Author Topic: 3 Privacy Tradeoffs That Might Be Worth It  (Read 2690 times)

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3 Privacy Tradeoffs That Might Be Worth It
« on: June 18, 2015, 05:21:17 AM »
http://arstechnica.com/sponsored/3-privacy-tradeoffs-that-might-be-worth-it/

3 Privacy Tradeoffs That Might Be Worth It

Do I really want to share that health data with my boss?
 by Derek Korte - Jun 11, 2015 10:30am CDT



arsTechnica


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CONSUMERS MAKE FAUSTIAN bargains with technology every day, sharing private information in exchange for some personal (or occasionally social) benefit. Sometimes the tradeoff doesn’t require a second thought, like wearing a Fitbit to make good on those exercise resolutions. Other times, it raises thorny questions: Do I really want to share that health data with my boss? Should I hand over my DNA to a startup? Here are a handful of cases where the surrender of intimate information—in tandem with new technologies—has the potential to produce significant payoffs for people on both sides.

Assisted Living Through the IoT

The concept of a fully equipped, remote-controlled “smart home” is an exciting one for most of us, but for a growing number of seniors, it means living under 24-hour surveillance. IoT-enabled sensors can now track their physical location at every moment, their heart rate and temperature, when windows and doors open or close—and even when they switch appliances on and off.

But it’s a bargain many seniors are willing to make with loved ones—typically sons and daughters who are responsible for their care and who have to monitor their health from afar. The market for this new genre of medical wearables is growing fast—it’s expected to top $8 billion by 2018—because everyone benefits: Caretakers get some much-needed peace of mind that aging family members will always be under a watchful eye; seniors surrender their privacy but, in many cases, hold on to the independence that comes with staying out of assisted-living facilities. In Japan, that often means inviting a live-in robot into the home. SoftBank recently released a robot,named Pepper , that the company says can understand human emotions—and learn from its owner over time.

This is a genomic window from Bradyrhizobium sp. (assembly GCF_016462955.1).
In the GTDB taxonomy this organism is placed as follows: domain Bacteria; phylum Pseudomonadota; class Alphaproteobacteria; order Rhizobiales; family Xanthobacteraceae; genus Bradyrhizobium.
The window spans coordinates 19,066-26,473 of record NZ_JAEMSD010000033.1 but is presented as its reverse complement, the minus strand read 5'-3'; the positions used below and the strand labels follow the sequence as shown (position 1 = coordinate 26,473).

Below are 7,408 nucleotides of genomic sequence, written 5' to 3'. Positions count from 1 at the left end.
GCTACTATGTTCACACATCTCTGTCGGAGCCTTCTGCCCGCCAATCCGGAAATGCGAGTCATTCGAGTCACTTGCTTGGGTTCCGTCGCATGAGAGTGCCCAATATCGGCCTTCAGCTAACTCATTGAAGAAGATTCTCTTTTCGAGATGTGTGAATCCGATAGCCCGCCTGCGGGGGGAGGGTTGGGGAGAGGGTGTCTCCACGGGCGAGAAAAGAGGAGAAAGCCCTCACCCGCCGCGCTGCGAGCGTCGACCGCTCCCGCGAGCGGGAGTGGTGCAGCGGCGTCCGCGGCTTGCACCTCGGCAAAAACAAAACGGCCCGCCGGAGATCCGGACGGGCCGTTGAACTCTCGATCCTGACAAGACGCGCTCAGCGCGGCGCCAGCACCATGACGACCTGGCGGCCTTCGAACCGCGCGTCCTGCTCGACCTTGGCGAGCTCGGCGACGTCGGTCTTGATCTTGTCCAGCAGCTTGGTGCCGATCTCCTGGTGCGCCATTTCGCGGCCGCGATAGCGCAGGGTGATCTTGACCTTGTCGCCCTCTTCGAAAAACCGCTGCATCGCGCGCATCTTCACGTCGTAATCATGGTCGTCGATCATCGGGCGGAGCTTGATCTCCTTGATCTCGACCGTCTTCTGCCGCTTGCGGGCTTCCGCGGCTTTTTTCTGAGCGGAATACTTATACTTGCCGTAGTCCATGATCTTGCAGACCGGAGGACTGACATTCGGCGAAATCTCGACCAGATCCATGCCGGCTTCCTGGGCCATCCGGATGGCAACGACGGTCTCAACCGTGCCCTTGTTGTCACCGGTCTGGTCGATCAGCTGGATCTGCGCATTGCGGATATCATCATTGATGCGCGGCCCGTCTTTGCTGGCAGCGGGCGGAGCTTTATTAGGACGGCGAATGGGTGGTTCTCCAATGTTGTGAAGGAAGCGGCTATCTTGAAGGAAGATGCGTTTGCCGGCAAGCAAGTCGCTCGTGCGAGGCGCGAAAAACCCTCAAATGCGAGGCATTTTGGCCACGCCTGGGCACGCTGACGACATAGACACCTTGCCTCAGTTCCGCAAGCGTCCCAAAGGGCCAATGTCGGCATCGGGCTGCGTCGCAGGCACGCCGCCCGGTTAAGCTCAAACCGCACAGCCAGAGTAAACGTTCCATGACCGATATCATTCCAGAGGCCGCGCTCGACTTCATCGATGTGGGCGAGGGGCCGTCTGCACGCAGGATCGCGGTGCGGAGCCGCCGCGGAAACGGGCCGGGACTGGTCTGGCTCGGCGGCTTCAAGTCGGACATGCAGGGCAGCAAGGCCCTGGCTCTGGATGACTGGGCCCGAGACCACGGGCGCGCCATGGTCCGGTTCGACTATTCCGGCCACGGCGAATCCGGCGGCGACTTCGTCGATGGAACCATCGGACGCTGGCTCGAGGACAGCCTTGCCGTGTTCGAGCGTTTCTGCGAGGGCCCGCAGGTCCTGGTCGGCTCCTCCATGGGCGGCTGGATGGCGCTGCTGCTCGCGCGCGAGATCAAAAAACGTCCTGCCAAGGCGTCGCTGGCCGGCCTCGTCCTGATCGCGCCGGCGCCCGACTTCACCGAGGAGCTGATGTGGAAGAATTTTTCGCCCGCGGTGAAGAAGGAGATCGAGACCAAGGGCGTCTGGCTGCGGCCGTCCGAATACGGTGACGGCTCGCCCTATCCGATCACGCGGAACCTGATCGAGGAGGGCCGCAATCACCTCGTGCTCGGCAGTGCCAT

Basic fall-detection devices, like ADT Medical Alert, have been around for years. Emerging wearables, such as CarePredict’s Tempo, track location, movement, pace, posture, and other data, alerting caregivers to any changes that could signal a problem. IoT sensors from Lively and other companies track movement and send an alert if the wearer wanders out the front door or misses a medication deadline.

The Sharing Economy for DNA

There’s no data more personal than your DNA makeup, yet nearly one million people around the world have so far been willing to give it up to genetics innovator 23andMe in exchange for potentially valuable medical information. While the FDA halted its personal genetics testing service in 2013, the administration recently approved a targeted, direct-to-consumer genetic test for Bloom Syndrome, an inherited disorder resulting in short stature and a heightened cancer risk. The company is also launching a new drug development division, led by Genentech’s former head of early drug development, with the goal of creating new drugs to fight genetic disorders.
 23andMe also announced partnerships with Genentech and Pfizer to study Parkinson’s and Lupus.

While the data is anonymous, the research wouldn’t be possible if people hadn’t agreed to expose themselves to technology in new ways—and entrust their most personal health information to a company. 23andMe says 80 percent of its more than 950,000 customers have agreed to donate their DNA information for the purpose of medical research.

Benevolent Workplace Wearables

Tough decisions about whether to share personal data are entering the workplace, too, as mobile and connected technologies blur the line between professional and personal lives. For employers, the benefits are obvious. Dataabout whom employees meet with, how they interact with coworkers—or even their lifestyle, diet and exercise habits—could help companies improve productivity or lower healthcare costs.

So what’s in it for employees? In some cases, such as a waiter-turned-manager at one Texas restaurant, employees in workplace monitoring programs are getting promoted as the result of what data shows about their productivity. Wellness programs, too, are emerging with tangible personal benefits: At BP, U.S. employees who wear company-supplied Fitbits have a chance at lowering their insurance premiums for themselves and their dependents.

There’s legitimate skepticism about what employers will do with the data, or if they can even be trusted stewards. But if you believe that a new model of corporate benevolence and ethics-driven management is on the rise—think about companies like Zappos, or what bestselling business consultant Gary Hamel has called the coming “moral renaissance” of business—there’s good reason to hope.
GOD FORBID THE LIGHTS GO OUT and a zillion brains have to be retrained to function in manual reality.